As Mexico and the United States both wanted the Republic of Texas, best friends Charity and Arlene want the same man! Which will the Texicans choose? Who will the man? Will Eberhart de Vechhi, the object of the young ladies’ desires, follow his heart or his mother’s advice? And what of the interloper from New Orleans who knows exactly whom he loves? Only the Lord knows the future, but He does give the desires of the heart to those who delight in Him.
Linda Brooks Davis
Humility: Scarce as Hen’s Teeth
Ever spent time considering chickens? Neither have I. Until now.
Not long ago, I participated in a Bible study seeking a deeper understanding of the Holy Spirit. One lesson was subtitled “God wants to dwell among humble people.” Our discussions stimulated, challenged, and sometimes surprised me. It made me sit up and consider the Holy Spirit in a new way, particularly in the light of humility.
Which brings me back to chickens.
I fed a slew of the fowls as a girl. My farmer father would wring their necks. Mother would cut them up in a specific way so we could have a pulley-bone pullin’. And then she’d fry them—hearts, gizzards, necks, and livers too—crisp on the outside and tender and juicy on the inside.
Chickens bring to mind not only Sunday dinner but something else too. Sometimes referred to as personality, this characteristic of chickens suggests a definite lack of humility.
Hens can be downright unneighborly, squawking and flapping and pecking at a girl just trying to gather eggs. And those roosters … Mercy, roosters are a force to be reckoned with. Tread softly, very softly, in the chicken yard, ya’ll. Those claws can do some real damage.
I’ve noticed hens’ and roosters’ body parts from heads to feet and tail feathers. But I have yet to find a single tooth. Teeth are scarce in a chicken yard, and so is humility. But if you can ever find such a creature, she won’t peck a hole in a girl’s hand just for reaching for an egg. A contrite rooster won’t flog a boy who’s come to the chicken yard to scatter feed. Nor will a meek Main Mama strut her tail feathers before the other girls just because she out-lays every other hen in the yard.
Women are sometimes referred to as a bunch of hens. Or their laughter as cackling. I’d like to think some dour old rooster first came up with such unflattering comparisons, but if the metaphor fits, girls, we’ll wear it. You too, boys.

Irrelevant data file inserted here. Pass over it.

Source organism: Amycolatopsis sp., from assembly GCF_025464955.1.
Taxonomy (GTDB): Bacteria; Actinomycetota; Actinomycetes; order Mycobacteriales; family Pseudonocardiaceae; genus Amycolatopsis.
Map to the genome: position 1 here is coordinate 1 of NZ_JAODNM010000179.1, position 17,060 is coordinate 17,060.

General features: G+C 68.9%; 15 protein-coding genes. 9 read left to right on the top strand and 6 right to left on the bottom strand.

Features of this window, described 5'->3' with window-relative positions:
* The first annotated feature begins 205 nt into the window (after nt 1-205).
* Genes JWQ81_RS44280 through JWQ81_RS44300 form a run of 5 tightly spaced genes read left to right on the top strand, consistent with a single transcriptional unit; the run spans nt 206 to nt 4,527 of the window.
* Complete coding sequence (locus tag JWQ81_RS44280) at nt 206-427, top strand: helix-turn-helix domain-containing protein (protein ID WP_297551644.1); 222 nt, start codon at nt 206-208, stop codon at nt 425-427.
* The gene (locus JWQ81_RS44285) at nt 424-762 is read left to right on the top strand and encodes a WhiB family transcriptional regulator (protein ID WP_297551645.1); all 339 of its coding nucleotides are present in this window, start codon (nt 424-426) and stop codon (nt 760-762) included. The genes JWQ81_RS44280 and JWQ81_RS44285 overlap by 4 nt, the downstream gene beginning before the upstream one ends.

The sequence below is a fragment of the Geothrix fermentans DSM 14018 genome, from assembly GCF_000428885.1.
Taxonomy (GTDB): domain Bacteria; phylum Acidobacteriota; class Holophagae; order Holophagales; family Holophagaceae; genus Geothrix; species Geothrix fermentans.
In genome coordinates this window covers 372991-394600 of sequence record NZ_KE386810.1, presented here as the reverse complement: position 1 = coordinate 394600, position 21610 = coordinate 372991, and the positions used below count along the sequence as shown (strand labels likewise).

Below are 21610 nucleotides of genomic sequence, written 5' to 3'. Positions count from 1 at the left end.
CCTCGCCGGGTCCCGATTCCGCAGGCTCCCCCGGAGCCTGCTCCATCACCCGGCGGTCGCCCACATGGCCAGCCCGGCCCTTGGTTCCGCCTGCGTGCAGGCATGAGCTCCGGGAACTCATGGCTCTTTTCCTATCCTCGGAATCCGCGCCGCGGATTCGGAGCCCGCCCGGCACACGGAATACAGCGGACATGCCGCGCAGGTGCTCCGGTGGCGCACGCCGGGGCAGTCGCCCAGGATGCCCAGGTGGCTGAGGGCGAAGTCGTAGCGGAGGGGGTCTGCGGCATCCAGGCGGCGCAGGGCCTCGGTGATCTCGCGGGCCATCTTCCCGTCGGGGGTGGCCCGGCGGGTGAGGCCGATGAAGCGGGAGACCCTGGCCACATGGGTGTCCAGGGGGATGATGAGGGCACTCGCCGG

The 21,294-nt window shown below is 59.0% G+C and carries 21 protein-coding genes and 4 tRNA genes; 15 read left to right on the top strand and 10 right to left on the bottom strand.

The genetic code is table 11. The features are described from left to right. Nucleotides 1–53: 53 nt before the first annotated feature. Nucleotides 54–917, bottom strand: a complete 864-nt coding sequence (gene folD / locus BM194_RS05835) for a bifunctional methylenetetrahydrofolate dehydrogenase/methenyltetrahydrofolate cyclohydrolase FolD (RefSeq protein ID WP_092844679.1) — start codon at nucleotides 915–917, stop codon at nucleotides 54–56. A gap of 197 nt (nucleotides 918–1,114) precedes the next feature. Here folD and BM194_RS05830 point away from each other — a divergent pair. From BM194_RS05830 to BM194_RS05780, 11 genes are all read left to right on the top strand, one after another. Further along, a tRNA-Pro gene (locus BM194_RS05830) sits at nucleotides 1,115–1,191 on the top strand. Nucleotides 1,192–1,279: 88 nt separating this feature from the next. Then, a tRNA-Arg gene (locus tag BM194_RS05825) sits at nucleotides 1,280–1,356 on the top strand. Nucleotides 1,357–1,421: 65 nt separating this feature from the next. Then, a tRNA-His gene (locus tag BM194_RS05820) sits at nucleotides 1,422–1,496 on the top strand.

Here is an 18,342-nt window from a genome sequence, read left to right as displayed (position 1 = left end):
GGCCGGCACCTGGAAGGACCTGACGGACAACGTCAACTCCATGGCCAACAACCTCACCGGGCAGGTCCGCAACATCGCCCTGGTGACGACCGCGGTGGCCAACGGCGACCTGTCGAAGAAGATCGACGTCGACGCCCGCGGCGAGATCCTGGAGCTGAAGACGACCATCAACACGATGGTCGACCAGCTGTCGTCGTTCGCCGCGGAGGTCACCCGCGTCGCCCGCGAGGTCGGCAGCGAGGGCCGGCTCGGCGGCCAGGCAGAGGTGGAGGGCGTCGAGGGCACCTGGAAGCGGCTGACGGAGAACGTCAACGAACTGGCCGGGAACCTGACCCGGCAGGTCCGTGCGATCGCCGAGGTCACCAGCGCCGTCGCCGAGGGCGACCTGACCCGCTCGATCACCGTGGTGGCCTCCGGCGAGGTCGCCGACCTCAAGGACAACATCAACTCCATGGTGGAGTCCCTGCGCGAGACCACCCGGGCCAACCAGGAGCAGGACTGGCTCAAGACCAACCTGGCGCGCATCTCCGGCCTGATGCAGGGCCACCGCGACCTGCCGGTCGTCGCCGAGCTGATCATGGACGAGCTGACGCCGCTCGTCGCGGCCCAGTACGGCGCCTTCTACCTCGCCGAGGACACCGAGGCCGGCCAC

Speaking of wearing unflattering comparisons, the foul-dispositioned chicken/rooster/bad pun metaphor sometimes fits us humans. (Settle down now. No ruffled feathers allowed.) In the publishing business, for example, a well-intentioned question or improperly submitted query can spark a fluttering of wings at best and a flogging of the tongue at the worst. The same can be said of other fields, of course. Name it, and you’ll likely find the humility-lacking school administrator, business manager, politician, salesperson, service worker, teen, sibling, or parent.
Why? Often, it’s due to pressures, which abound in every sort of chicken yard—office buildings, markets, schools, churches, and homes. While the lowly pullets are struggling to learn and grow and peck and squawk like the big folks, the new mothers are hesitant, guarded, even irritable. And the old folks can be just plain grumpy.
But let a newcomer strut into the yard wearing a “Grade A” badge (or looking plain measly, for that matter), and the others stop and stare. If the badge-less one dares to ask where she’s to “set” or he, where to strut, Mr. Ruling Rooster and Mrs. Main Mama sharpen their claws. After all, those two have been around awhile and enjoy a following, so they figure they can let fly some barbs. Even in their blogs.
Perhaps prideful Mr. Rooster and busier-than-anyone-else Main Mama should take a step back and consider the setting hen over in the corner, the one who’s trying her best to lay that first egg. Or the young mama who laid an egg, but it rolled and splatted on the ground. And don’t overlook the hen house veteran who produces nests full of eggs but never a chick, but she keeps trying.
If Mr. and Mrs. Exalted Success Story take a look in the mirror, they won’t find they’ve grown teeth, but maybe—just maybe—they’ll find egg on their faces and uncover some humility.
Could be we all need a strong dose of humility, chicken yard or nay. Excuse me while I dab at a spot of egg on my face.
Linda Shenton Matchett
Inventions that Turn the Tide
Accuracy is crucial for any author, but particularly so for writers of historical fiction to ensure that an anachronism-a thing belonging or appropriate to a period other than that in which it exists-doesn’t occur and draw the reader out of the story.
Wartime is a difficult period, but because “necessity is the mother of invention,” can also be a season of great technological advancements. As I research the 1930s and 1940s for my World War II books, I’m often surprised to discover an invention that occurred during this pivotal era of history. Here are just a few of them: